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Book review: Picara by Pat MacEnulty 

Picara by Pat MacEnulty (Livingston Press, 290 pages, $16.95 paper, $27 hardback). For my money, Pat MacEnulty is the most interesting novelist in Charlotte. The fact that she's also a playwright, essayist and poet doesn't hurt, either. MacEnulty, who teaches at Johnson & Wales U., writes stories about people who lead noisy lives streaked with sorrows, jarring changes and, often, crime. Her tales are tightly plotted and her characters richly developed, often comprising people who've either suffered or are suffering, or both, but who are forever seeking a way to transcend what others might consider cool, "edgy" situations.

Picara is about a 14-year-old girl, Eli Burnes, who, in the early 1970s, takes her life by the horns when her living situation (raised by a step-grandmother after her alkie mom leaves) implodes. She runs away with a draft-dodging friend, but when that adventure goes south, she heads off to stay with her father, Willie. He's a disc jockey and an anti-war activist who has his own, new family. She becomes intimately familiar with all the habits of that era, and more unraveling occurs, tempered by Eli's growing maturity.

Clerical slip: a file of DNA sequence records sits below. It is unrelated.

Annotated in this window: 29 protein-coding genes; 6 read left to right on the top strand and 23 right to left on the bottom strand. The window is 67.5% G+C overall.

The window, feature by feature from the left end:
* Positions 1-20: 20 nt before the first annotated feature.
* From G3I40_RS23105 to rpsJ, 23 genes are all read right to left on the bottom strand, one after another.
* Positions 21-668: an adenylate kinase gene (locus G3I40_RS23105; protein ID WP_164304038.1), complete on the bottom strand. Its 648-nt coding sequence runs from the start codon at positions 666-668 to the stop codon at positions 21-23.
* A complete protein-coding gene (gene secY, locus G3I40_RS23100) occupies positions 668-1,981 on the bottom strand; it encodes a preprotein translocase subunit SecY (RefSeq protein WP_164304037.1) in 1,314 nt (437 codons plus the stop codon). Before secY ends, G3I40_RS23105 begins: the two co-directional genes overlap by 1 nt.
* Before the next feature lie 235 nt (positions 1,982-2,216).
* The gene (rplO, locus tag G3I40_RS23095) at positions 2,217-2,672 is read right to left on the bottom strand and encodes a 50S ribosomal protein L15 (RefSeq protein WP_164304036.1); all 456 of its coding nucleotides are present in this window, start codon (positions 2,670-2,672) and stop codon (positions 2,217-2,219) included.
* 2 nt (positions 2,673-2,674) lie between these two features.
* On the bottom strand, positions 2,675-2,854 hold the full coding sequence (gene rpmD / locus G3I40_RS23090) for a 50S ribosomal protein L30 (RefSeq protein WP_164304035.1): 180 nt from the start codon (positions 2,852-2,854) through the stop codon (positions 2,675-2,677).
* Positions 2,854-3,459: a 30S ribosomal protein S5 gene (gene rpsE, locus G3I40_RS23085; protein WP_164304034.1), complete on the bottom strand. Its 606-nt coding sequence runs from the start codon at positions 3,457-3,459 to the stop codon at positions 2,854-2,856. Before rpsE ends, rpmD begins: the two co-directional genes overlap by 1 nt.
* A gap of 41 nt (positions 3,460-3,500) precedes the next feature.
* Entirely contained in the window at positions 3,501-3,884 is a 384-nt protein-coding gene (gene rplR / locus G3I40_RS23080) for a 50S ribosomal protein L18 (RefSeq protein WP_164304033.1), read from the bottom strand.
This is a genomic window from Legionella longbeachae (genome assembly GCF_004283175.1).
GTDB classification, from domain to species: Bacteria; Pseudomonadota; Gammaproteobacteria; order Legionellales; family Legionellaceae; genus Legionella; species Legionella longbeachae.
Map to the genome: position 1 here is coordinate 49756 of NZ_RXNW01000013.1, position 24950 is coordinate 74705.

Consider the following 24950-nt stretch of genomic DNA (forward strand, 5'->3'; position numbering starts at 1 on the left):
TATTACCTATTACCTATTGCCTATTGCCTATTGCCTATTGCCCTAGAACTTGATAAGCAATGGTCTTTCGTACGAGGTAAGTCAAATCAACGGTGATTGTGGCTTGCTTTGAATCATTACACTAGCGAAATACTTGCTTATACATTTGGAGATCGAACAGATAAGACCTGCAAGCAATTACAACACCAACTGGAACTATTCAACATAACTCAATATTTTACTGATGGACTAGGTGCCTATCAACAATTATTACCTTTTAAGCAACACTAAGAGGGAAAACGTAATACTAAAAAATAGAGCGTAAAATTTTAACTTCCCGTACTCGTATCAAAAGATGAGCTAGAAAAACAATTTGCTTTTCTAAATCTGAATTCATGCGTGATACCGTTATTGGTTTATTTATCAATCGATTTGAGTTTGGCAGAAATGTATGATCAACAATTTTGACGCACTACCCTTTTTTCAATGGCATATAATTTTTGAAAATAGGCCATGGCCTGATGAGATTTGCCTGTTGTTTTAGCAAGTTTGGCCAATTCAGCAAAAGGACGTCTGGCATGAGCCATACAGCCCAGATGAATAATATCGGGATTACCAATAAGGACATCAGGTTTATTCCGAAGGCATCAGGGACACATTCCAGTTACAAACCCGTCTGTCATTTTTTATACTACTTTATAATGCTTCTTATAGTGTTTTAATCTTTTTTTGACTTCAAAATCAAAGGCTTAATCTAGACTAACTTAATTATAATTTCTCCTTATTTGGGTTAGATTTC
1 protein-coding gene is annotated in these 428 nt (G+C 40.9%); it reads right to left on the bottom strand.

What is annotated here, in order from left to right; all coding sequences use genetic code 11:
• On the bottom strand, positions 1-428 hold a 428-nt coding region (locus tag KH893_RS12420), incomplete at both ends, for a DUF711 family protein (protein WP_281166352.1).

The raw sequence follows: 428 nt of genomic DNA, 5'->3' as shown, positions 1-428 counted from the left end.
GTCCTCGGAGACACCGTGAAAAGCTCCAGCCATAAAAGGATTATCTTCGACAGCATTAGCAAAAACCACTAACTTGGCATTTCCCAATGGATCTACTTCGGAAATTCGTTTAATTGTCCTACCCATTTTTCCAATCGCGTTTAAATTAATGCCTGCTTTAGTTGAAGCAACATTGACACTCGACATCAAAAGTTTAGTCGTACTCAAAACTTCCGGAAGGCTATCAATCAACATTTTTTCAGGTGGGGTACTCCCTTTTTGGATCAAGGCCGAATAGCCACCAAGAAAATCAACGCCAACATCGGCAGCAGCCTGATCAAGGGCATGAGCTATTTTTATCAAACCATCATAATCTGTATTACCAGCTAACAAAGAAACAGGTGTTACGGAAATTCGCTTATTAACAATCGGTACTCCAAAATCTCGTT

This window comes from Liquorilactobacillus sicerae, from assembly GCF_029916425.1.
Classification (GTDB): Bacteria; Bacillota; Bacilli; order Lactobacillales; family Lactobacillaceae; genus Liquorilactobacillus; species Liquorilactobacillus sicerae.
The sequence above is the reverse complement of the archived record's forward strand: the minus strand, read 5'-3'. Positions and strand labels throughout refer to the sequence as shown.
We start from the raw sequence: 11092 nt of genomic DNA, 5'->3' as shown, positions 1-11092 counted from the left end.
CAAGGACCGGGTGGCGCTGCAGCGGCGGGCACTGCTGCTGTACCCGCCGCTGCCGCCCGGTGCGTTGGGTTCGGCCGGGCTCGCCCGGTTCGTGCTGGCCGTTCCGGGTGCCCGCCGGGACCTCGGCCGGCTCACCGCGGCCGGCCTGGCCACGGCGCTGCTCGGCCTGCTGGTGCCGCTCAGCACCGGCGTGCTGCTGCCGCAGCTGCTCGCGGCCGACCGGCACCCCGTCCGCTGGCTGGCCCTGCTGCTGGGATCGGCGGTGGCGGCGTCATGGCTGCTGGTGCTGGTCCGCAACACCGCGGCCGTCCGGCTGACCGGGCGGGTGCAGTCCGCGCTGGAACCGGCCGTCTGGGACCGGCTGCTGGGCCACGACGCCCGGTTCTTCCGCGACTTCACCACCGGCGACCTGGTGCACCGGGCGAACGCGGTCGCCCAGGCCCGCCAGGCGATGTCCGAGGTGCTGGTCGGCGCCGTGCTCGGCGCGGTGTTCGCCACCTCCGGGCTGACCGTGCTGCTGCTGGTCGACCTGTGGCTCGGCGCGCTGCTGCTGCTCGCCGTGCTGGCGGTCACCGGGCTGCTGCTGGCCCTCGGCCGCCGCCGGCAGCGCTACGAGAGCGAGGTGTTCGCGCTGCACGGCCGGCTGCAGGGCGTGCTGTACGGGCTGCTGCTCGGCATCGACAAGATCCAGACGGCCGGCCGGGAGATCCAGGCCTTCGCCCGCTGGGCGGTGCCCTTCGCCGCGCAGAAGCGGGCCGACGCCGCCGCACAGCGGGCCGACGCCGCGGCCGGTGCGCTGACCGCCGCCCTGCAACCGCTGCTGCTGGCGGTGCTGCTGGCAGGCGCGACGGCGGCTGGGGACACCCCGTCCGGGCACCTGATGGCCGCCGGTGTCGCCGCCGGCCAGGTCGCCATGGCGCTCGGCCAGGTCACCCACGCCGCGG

As a writer, I'm envious of MacEnulty's talent for using a straightforward style to give a rounded picture of complex situations and emotions, such as the changes Eli navigates with her dad. Picara is a quick, but satisfying, read -- something of great value in these days of cutesy or pretentious, overly long books -- that showcases one of the author's real strengths: the knack for bringing "ordinary people" to full, 3-D life, and making them as interesting as most ordinary people really are once you get to know them.

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